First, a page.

Why you should know her: Born in Japan and representing Great Britain, this 13-year-old skateboarder will become Team GB’s youngest ever Olympian when she competes in the Park event, that’s the one where skaters fly out of bowls and complete tricks in mid-air. Brown is the No.3 ranked woman in the world but had to recover from a fractured skull and broken left hand and wrist following a training fall last May in California. But Brown has recorded some impressive results this year, don’t be shocked to see her tidy frame standing on the podium.
Event: Men’s Judo (heavyweight)
Why you should know him: This French judoka has claimed medals in the last three Olympics including golds in both London and Rio, with his eyes now on yet another first place finish in Tokyo. The 32-year-old is 208 centimetres tall and powerfully built but displays the swift, brutal throws and takedowns that Judo is celebrated for. He has been a fixture at world level for over a decade and has only been beaten nine times in elite competition and he claimed gold at the Judo World Masters in Dubai in January, showing he is still capable of claiming gold this year.
Event: Track Cycling (Keirin)
Why you should know him: The ‘Pocket Rocketman’ became a national hero in Rio when he won his nation’s first summer games medal with a bronze in the men’s Keirin. In a competition based as much on racing and tactics as speed, Awang would love nothing more than to upset the power nations in claiming gold in Tokyo. Awang will be taking on some of fastest race-riders from the biggest cycling nations, yet he won’t take a backward step. Anyone who underestimates the Malaysian star will get a pirme view of his back wheel.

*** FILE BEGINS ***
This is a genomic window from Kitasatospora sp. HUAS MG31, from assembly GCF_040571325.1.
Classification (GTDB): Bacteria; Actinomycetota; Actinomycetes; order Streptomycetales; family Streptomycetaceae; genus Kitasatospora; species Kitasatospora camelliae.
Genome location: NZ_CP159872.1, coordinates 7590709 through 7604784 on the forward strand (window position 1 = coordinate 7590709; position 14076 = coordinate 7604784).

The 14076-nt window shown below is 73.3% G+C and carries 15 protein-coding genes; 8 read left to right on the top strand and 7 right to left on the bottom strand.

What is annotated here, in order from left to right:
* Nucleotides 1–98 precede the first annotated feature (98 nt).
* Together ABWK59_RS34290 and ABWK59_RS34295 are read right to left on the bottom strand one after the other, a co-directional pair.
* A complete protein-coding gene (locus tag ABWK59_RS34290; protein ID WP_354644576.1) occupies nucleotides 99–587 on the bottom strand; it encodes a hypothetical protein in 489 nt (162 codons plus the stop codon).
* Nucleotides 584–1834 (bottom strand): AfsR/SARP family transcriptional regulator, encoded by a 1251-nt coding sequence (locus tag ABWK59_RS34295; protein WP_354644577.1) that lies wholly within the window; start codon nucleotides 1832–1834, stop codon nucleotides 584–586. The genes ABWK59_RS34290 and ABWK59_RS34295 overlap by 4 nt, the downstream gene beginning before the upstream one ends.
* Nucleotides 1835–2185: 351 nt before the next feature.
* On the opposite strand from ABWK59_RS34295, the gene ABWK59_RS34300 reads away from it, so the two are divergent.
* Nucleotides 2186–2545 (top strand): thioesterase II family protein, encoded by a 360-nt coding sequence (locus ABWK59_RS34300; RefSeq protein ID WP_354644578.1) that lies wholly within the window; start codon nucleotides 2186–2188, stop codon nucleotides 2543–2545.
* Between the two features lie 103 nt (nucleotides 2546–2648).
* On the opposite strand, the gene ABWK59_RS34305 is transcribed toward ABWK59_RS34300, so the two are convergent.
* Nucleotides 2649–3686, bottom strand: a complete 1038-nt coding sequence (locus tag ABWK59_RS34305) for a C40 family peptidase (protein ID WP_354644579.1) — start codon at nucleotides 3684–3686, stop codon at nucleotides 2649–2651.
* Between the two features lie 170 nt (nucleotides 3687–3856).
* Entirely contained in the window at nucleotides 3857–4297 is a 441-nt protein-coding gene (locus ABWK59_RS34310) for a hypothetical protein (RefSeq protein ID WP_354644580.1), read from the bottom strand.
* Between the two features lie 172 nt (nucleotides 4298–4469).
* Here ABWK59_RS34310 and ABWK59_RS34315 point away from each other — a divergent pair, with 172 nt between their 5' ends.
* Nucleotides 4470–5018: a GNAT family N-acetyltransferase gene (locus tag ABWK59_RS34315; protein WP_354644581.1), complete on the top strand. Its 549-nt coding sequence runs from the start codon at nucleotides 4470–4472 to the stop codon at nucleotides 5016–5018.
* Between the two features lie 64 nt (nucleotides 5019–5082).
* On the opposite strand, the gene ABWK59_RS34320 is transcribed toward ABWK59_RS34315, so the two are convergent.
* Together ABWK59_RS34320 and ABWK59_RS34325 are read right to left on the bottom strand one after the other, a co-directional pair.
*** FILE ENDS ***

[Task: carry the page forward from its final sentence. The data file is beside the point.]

Event: Men’s basketball
Why you should know him: Doncic is a prodigious basketballer who was named MVP of the EuroLeague as a teenager before moving to the NBA, where he has become one of the league’s superstars with the Dallas Mavericks. Doncic can pass, shoot, and wow in the same ways we have seen from Kobe Bryant, Larry Bird and LeBron James. Doncic willed his nation into the Olympics via last-ditch qualifying with a triple-double in their last game. If he repeats those numbers in Tokyo, he could lead his tiny nation to a medal.
Basketball star Luka Doncic led Slovenia to the Tokyo Olympics.Credit:FIBA.basketball
Event: Men’s rugby sevens
Why you should know him: Rugby is a foundation of life in Fiji and Tuwai will captain the nation as they look to claim back-to-back gold medals in the men’s sevens in Tokyo. Tuwai was the world player of the year in 2019 and remains one of the most consistent performers in the game. Tuwai is a veteran of the sport but he will be primed to perform as his side faces stiff opposition from a number of established and rising nations in Tokyo. Fiji’s powerful yet playful form of rugby is fun to watch at the best of times, and Tuwai brings out many of the best traits of that style of play.
Event: Weightlifting (75kg class)
Why you should know her: Valentin has a full podium of medals after gold in London, silver in Beijing, and bronze in Rio. At Olympics number four she is aiming to double up in the 75kg class, why not make it another gold? The 36-year-old also works to inspire more women to enter and thrive in ‘manly’ sports like weightlifting. Her Instagram account allows fans and aspiring lifters to watch how she prepares herself for competition, and Valentin isn’t certain this is her last games either. She plans to keep lifting and competing for as long as she can.